Myth #1: Crunches and Ab Exercises Help Bust Belly Fat
Truth: While exercises that target the abdomen can help tone and strengthen the muscles near your belly, they won’t make that paunch go away on their own. The human body doesn’t get rid of fat just in certain areas; when you exercise, fat loss is a full-body phenomenon.
To minimize belly fat, focus on intense cardio workouts, supplemented by a weight lifting regimen (which should, of course, include core exercises like crunches). And most importantly, fix your nutrition!
Myth #2: Women Should Stick to Light Weights to Avoid Bulking Up
Truth: The vast majority of women simply don’t have enough testosterone in their bodies to build the Arnold-like muscle mass that some want to avoid. In fact, lifting heavy weights will instead help women lose weight, gain increased definition, and build confidence.
Myth #3: Sweat is a Good Indicator of How Hard You’re Working
Truth: While a sweat-soaked t-shirt might make you feel super satisfied after a tough workout, there’s really no relationship between how much you sweat and how hard you’re working. So next time you’re at the gym? Consider leaving that 90s style sweat suit at home.
Myth #4 : No pain, No Gain
Truth: There’s a big difference between pain and discomfort, says Michael Lagomarsine, an expert based out of Boston University’s Athletic Enhancement Center.
While you may have some minor muscle soreness after a particularly hard workout, anything that actively hurts while you’re doing it could be causing you damage. Extreme muscle pain for more than a day or two after a workout likely indicates injury or overtraining.
Myth #5: Stretching Before a Workout Helps Prevent Injuries
Truth: Multiple studies have found that stretching before a workout actually does nothing to prevent injuries. In fact, those who stretch before a run actually tend to wind up with more injuries than those who don’t.
Stretching after exercising seems to be the best option for those who want to avoid delayed onset muscle soreness. Instead of using stretches before a workout, try to warm-up with some simple jogging, jumping jacks or anything that’ll warm-up the muscles you’ll be using for your workout.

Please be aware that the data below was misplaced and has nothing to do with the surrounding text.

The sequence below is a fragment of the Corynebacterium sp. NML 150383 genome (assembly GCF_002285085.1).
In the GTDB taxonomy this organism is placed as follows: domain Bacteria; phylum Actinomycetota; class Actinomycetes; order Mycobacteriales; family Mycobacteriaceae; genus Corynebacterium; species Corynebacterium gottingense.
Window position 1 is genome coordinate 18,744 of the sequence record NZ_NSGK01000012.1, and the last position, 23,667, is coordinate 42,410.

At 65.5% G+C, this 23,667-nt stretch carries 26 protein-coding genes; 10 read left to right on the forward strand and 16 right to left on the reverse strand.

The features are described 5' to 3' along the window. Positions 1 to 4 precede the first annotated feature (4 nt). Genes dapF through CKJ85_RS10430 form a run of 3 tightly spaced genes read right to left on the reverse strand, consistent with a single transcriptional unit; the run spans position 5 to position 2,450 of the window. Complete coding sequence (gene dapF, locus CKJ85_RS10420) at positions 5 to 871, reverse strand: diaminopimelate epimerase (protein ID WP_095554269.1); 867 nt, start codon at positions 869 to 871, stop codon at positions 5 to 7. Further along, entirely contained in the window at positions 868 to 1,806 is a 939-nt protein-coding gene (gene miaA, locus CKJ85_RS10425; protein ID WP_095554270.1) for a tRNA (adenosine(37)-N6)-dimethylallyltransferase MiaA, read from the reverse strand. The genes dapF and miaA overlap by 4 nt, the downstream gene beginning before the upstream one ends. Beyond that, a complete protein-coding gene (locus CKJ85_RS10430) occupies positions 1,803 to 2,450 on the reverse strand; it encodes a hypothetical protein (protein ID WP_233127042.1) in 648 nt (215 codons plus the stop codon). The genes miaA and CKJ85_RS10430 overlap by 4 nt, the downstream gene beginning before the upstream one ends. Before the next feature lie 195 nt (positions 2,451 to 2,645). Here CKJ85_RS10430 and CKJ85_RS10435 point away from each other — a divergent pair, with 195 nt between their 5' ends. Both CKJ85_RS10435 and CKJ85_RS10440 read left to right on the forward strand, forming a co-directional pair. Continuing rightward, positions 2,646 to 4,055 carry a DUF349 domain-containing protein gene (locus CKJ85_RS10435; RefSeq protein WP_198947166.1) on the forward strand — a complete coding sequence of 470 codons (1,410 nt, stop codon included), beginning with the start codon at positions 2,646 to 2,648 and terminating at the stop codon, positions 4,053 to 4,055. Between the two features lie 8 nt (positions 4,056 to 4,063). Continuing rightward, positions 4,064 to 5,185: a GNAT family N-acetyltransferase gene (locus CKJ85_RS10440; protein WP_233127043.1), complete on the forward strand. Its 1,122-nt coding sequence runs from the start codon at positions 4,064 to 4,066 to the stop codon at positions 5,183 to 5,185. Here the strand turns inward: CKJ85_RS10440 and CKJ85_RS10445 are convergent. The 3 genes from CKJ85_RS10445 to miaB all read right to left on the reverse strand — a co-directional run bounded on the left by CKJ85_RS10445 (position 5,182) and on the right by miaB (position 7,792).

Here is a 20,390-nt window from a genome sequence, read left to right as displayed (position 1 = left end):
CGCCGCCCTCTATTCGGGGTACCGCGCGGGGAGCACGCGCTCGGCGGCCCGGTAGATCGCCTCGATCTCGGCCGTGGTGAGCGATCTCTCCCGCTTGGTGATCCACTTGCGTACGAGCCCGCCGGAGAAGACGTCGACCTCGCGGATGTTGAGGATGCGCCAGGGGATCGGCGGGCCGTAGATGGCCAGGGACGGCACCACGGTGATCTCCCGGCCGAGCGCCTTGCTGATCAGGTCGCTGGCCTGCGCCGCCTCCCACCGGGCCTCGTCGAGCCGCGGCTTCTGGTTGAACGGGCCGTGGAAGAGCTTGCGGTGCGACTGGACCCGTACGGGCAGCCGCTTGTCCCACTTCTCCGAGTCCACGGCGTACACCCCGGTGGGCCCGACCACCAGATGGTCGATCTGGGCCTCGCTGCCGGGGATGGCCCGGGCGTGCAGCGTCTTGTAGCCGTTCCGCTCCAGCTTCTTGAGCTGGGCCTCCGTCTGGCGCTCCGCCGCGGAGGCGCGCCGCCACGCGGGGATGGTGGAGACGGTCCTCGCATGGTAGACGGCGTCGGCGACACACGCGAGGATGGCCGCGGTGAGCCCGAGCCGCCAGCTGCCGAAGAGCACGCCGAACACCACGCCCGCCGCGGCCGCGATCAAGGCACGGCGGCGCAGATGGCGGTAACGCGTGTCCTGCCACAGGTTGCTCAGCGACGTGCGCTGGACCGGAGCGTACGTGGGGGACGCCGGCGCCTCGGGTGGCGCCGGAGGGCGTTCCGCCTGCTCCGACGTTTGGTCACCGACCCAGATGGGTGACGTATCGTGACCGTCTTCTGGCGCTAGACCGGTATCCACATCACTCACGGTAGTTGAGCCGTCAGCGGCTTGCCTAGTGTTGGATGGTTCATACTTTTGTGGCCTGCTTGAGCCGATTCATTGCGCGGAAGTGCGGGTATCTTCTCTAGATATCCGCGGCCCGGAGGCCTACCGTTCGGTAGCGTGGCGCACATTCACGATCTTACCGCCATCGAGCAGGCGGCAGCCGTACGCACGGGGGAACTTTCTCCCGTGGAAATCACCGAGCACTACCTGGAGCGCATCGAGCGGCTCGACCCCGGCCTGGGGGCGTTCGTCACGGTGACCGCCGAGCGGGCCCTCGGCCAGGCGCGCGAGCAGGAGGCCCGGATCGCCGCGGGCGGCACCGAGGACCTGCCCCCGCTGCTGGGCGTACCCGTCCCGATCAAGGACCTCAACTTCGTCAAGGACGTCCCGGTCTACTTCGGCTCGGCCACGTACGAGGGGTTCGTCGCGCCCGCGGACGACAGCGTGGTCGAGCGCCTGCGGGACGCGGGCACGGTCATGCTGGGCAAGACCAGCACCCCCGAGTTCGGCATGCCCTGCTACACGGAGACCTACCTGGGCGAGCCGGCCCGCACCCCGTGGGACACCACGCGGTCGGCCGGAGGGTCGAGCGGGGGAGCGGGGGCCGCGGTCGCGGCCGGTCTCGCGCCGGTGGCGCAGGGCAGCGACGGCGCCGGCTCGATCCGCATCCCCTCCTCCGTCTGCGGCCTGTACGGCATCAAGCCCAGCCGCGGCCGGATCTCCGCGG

Myth #6: Low Intensity Cardio Burns Fat Best
Truth: You’re probably familiar with the “fat burn” zone on your favorite piece of cardio equipment, but there’s really no backing for the idea that lower intensity cardio is better than high intensity cardio when it comes to losing weight.
According to exercise specialist and fitness author Tom Holland, fat loss is all about burning calories, and the more intense your workout, the more calories you’ll burn.
Myth #7: Weight Machines Are Safer Than Free Weights.
Truth: This myth may actually put you at a higher risk for injury. Many gym enthusiasts stick to weight machines rather than learning how to use free weights, because they believe that the machine will correct their form and ensure that they don’t hurt themselves.
But there are still tons of ways you can use a weight machine that can damage your muscles and joints, from height and length adjustment to using weights that are too heavy to using the wrong muscle groups to push or pull. Whether you choose to use free weights or weight machines, make sure you have a qualified trainer show you the ropes before you get started.
What other fitness myths have you heard of that you think we should bust?